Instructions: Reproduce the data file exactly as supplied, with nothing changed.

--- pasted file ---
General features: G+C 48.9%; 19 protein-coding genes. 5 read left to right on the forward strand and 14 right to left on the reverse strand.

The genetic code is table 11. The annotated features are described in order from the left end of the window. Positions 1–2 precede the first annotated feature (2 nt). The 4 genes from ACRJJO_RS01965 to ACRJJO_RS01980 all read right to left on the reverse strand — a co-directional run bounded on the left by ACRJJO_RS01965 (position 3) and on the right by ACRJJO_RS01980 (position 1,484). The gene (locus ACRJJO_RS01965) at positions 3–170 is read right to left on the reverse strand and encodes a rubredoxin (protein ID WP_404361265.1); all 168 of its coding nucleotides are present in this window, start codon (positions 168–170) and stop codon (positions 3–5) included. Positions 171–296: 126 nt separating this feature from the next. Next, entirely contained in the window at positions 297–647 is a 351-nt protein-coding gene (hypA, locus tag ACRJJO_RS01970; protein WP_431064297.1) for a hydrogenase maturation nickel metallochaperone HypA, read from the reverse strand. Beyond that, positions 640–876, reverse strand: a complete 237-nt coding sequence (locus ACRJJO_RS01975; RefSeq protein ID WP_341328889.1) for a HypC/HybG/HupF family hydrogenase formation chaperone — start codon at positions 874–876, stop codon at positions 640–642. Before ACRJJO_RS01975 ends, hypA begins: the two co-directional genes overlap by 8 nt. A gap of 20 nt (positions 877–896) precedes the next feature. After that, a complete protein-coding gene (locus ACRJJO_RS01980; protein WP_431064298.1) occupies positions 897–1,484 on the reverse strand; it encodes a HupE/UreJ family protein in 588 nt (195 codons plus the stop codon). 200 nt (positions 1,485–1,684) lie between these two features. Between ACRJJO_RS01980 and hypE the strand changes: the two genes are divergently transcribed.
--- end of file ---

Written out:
General features: G+C 48.9%; 19 protein-coding genes. 5 read left to right on the forward strand and 14 right to left on the reverse strand.

The genetic code is table 11. The annotated features are described in order from the left end of the window. Positions 1–2 precede the first annotated feature (2 nt). The 4 genes from ACRJJO_RS01965 to ACRJJO_RS01980 all read right to left on the reverse strand — a co-directional run bounded on the left by ACRJJO_RS01965 (position 3) and on the right by ACRJJO_RS01980 (position 1,484). The gene (locus ACRJJO_RS01965) at positions 3–170 is read right to left on the reverse strand and encodes a rubredoxin (protein ID WP_404361265.1); all 168 of its coding nucleotides are present in this window, start codon (positions 168–170) and stop codon (positions 3–5) included. Positions 171–296: 126 nt separating this feature from the next. Next, entirely contained in the window at positions 297–647 is a 351-nt protein-coding gene (hypA, locus tag ACRJJO_RS01970; protein WP_431064297.1) for a hydrogenase maturation nickel metallochaperone HypA, read from the reverse strand. Beyond that, positions 640–876, reverse strand: a complete 237-nt coding sequence (locus ACRJJO_RS01975; RefSeq protein ID WP_341328889.1) for a HypC/HybG/HupF family hydrogenase formation chaperone — start codon at positions 874–876, stop codon at positions 640–642. Before ACRJJO_RS01975 ends, hypA begins: the two co-directional genes overlap by 8 nt. A gap of 20 nt (positions 877–896) precedes the next feature. After that, a complete protein-coding gene (locus ACRJJO_RS01980; protein WP_431064298.1) occupies positions 897–1,484 on the reverse strand; it encodes a HupE/UreJ family protein in 588 nt (195 codons plus the stop codon). 200 nt (positions 1,485–1,684) lie between these two features. Between ACRJJO_RS01980 and hypE the strand changes: the two genes are divergently transcribed.